By Mary Anne Mather, Managing Editor
TERC’s Using Data For Meaningful Change Blog
TERC Using Data Senior Facilitator

Many districts are heading into spring state-level testing. It’s irrefutable that the opinions surrounding the pros and cons ofthree teachers collaboratively analyzing student work samples such assessments make for heated discussions in many circles. Not the least among the disputes is the time spent on what some call “teaching to the test.” The high stakes value placed on these tests can make even the best of us do things we don’t really embrace as best practice.

At TERC, we try to look at it from a different angle. What if our day-to-day work as professional-level instructors set the stage for students to perform better on the standardized tests because we intricately understood the ins and outs of what students do and do not know? Armed with that knowledge, we can plan classroom instruction that closes the gap between misconception and success. It’s most likely going to influence test scores, while addressing essential grade-level learning goals. That’s where looking at student work samples comes in! (more…)

Guest Blogger: Dr. William L. Heller, Using Data Program Director, Teaching Matters*

There are often revelatory moments in the data inquiry process, where your analysis will lead to great insight and discovery in a way that challenges your assumptions and changes the way you think about teaching and learning in your school. There are other times when the data shows exactly what you werePen pointing to detail of bar graph showing flat results expecting, confirming your predictions and giving you valuable evidence in making your case to others. Many times, however, the data doesn’t show anything at all.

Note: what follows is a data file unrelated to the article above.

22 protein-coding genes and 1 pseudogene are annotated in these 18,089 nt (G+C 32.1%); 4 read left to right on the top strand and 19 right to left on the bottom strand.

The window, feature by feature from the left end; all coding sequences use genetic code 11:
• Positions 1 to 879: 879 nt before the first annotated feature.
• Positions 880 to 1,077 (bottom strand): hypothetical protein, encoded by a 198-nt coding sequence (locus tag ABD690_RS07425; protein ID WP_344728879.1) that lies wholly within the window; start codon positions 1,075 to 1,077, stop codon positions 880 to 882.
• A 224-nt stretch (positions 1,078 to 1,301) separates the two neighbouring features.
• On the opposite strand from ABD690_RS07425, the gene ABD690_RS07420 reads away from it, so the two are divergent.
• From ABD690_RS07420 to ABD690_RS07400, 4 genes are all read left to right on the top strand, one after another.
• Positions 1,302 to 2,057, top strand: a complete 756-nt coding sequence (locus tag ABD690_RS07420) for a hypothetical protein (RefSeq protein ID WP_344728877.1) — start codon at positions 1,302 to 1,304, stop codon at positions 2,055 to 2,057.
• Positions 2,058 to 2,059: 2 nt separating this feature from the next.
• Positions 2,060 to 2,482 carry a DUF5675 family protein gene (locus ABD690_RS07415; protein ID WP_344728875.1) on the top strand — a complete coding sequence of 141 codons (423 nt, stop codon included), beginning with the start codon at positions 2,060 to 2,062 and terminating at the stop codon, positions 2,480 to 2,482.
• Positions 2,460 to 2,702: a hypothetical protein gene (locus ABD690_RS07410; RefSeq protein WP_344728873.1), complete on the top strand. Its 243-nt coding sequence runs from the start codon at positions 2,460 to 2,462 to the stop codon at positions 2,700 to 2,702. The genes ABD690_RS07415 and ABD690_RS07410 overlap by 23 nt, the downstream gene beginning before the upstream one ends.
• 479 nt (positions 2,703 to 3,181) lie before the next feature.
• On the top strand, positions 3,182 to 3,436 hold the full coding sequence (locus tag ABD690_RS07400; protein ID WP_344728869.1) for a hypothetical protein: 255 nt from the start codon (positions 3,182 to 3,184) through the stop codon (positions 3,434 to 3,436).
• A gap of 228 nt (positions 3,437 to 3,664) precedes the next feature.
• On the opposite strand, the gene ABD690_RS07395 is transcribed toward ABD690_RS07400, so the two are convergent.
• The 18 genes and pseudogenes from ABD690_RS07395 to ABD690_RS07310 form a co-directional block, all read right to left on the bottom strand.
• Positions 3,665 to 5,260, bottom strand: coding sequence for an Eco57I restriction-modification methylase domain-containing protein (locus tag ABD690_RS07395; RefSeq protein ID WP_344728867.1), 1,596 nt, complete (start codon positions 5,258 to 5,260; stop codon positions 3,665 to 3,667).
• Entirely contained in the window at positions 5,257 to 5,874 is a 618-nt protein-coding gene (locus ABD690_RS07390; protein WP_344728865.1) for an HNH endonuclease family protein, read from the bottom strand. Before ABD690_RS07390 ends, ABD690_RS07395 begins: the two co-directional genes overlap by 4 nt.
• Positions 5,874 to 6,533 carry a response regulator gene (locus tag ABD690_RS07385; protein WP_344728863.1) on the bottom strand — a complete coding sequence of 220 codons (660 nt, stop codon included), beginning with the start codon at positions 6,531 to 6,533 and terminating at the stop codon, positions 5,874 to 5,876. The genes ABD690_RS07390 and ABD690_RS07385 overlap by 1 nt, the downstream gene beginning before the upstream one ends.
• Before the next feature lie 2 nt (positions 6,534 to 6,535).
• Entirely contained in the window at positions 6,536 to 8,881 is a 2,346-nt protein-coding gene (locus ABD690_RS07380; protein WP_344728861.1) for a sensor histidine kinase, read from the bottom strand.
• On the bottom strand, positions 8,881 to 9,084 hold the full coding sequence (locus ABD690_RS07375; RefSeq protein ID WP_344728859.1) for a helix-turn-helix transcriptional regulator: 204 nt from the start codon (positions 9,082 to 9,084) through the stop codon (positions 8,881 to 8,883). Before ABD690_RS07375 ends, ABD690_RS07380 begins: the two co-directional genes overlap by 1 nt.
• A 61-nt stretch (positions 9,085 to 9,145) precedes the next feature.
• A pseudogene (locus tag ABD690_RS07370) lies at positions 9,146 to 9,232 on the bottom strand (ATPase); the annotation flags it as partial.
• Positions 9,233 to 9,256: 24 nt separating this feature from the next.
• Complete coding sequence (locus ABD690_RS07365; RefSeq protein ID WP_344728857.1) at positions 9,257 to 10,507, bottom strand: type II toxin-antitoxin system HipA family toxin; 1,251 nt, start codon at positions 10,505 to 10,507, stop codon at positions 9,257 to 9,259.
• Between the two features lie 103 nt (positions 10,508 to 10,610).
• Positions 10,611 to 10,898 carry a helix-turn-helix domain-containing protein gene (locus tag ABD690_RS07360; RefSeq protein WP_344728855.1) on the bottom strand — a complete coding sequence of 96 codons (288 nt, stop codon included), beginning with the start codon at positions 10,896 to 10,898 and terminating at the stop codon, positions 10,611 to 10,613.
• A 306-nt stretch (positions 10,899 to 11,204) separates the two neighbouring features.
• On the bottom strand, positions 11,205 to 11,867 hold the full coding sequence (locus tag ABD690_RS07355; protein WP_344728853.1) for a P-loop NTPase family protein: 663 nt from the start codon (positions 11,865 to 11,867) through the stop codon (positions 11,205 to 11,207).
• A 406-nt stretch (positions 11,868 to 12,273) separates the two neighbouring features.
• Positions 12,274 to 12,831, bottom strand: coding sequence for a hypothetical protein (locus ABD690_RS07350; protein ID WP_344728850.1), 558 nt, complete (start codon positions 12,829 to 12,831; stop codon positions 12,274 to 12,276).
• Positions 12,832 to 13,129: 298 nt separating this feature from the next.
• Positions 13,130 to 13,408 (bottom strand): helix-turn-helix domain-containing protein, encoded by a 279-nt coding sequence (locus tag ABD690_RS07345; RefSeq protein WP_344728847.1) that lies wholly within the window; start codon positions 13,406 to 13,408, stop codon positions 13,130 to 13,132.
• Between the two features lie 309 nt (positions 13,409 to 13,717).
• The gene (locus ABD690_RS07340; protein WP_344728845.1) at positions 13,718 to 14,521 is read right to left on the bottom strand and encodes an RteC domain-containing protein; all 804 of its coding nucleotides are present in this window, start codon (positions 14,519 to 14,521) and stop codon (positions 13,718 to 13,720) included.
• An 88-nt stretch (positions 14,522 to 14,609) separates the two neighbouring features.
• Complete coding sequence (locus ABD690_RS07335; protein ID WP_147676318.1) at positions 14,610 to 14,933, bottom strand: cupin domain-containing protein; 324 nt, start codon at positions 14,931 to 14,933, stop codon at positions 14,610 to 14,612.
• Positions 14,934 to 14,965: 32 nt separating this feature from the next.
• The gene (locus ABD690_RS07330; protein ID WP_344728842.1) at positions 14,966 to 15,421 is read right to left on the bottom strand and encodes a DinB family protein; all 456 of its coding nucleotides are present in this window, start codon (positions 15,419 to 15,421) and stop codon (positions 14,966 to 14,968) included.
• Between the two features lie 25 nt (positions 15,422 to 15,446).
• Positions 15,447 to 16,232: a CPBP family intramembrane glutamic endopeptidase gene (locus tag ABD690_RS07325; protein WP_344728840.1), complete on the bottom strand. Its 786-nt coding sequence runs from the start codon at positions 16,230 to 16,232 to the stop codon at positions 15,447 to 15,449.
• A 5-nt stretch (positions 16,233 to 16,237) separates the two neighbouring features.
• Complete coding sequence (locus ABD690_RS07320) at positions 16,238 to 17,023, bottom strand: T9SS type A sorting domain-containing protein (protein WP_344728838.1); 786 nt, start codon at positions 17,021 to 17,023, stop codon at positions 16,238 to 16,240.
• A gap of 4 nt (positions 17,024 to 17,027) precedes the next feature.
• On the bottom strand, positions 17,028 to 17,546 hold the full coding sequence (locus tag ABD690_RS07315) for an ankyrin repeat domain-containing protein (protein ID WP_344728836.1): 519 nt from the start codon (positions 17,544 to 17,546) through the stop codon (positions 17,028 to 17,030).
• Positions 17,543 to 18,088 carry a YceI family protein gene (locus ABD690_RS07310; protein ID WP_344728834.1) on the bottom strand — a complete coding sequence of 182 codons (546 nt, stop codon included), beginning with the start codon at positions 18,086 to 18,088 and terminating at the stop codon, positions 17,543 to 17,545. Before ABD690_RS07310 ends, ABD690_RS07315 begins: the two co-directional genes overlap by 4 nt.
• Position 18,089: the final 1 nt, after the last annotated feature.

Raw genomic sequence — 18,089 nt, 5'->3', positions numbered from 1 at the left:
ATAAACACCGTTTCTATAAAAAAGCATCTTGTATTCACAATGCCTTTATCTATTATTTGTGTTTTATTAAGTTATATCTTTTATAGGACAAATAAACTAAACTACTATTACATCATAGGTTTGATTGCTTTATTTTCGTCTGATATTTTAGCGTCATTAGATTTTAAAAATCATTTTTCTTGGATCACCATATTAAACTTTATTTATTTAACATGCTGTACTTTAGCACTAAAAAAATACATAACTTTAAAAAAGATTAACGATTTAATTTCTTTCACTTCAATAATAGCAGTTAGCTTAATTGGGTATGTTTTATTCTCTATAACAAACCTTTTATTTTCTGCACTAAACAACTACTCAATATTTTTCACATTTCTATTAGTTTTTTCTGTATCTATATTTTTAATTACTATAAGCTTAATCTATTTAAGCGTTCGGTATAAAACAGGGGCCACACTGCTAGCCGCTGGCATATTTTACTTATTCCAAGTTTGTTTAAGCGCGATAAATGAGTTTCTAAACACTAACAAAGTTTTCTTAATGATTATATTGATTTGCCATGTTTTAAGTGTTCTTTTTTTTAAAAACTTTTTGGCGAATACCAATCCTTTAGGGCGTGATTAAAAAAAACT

This can be somewhat dispiriting to an enthusiastic data team, but it doesn’t need to be. Sometimes the data may show nothing, but that’s still valuable information that puts you ahead of where you were before you looked. We don’t complain when our dentist finds no cavities, when the mechanic finds nothing wrong with our car, or when a medical test comes back negative. Similarly, in data inquiry, even a finding of nothing can really be something, if you know how to interpret what it means. (more…)